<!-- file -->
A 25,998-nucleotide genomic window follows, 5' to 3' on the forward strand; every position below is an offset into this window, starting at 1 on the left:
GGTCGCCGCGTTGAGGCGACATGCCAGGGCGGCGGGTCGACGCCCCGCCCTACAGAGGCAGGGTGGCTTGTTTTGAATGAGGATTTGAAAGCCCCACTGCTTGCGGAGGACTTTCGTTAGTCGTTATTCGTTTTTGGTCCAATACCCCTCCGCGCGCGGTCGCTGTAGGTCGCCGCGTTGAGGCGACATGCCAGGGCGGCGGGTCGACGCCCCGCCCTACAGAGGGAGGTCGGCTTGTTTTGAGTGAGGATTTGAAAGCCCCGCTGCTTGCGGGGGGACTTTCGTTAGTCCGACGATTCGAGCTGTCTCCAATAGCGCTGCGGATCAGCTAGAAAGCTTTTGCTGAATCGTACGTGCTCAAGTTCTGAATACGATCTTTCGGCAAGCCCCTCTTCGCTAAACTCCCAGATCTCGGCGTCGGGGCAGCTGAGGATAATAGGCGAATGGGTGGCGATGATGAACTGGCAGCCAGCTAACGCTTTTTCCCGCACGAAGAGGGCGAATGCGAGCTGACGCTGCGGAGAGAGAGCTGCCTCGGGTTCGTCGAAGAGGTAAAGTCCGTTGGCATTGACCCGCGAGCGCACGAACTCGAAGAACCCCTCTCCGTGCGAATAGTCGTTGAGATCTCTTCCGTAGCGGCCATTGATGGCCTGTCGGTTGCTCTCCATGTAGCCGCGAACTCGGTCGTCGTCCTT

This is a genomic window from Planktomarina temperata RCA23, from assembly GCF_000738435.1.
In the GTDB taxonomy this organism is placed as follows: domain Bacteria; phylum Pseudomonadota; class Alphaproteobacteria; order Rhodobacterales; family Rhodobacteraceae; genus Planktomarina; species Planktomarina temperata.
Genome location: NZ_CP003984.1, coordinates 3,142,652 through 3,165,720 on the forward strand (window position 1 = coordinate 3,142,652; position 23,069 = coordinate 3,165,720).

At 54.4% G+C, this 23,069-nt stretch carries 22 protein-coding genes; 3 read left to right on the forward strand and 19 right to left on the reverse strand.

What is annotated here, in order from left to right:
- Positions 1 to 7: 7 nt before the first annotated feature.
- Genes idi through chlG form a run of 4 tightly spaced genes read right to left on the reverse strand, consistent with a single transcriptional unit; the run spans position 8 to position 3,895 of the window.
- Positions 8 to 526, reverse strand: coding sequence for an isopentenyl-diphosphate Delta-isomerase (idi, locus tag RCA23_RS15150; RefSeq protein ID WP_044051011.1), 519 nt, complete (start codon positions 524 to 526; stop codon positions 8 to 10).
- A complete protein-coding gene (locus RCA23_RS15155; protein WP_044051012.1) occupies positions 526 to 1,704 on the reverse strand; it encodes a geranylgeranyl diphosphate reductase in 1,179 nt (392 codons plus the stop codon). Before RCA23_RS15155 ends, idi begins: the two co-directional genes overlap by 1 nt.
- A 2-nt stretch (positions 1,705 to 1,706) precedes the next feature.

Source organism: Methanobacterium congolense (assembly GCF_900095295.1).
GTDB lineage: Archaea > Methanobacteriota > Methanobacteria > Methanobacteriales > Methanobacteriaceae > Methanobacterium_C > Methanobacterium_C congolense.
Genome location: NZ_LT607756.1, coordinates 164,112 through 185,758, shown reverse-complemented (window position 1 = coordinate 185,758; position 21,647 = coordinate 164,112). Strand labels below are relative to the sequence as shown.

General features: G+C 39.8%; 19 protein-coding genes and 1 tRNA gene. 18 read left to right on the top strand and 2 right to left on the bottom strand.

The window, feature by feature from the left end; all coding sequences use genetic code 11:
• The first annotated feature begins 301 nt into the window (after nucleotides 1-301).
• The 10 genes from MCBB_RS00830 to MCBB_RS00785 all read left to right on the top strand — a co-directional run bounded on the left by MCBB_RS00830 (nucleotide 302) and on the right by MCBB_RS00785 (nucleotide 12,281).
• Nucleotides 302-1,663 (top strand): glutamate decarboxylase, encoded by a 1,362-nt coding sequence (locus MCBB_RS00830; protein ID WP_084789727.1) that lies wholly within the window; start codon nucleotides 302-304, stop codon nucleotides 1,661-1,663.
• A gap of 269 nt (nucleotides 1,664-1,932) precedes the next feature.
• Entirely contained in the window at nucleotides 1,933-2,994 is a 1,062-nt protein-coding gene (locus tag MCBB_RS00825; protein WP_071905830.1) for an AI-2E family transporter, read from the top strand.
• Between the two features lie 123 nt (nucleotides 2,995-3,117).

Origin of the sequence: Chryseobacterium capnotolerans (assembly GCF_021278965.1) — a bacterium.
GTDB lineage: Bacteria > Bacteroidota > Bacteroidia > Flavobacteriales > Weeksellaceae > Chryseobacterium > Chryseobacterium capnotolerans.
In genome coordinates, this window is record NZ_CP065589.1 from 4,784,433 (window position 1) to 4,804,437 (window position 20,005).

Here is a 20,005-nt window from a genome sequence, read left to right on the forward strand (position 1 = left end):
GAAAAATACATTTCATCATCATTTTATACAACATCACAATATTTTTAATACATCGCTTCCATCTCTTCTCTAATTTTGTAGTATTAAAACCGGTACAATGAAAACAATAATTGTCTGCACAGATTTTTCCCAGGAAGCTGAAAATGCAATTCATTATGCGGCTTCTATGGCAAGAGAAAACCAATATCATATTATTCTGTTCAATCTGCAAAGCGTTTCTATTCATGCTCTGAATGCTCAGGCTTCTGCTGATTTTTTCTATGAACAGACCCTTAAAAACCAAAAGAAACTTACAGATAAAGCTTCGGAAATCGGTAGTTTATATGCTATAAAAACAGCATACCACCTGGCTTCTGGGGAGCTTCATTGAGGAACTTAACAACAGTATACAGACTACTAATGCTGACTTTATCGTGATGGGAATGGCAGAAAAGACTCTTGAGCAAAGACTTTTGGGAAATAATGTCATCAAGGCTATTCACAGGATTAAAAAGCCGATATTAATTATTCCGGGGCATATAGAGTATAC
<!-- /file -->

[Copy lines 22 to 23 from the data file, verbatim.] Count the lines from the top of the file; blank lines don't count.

• Entirely contained in the window at nucleotides 1,933-2,994 is a 1,062-nt protein-coding gene (locus tag MCBB_RS00825; protein WP_071905830.1) for an AI-2E family transporter, read from the top strand.
• Between the two features lie 123 nt (nucleotides 2,995-3,117).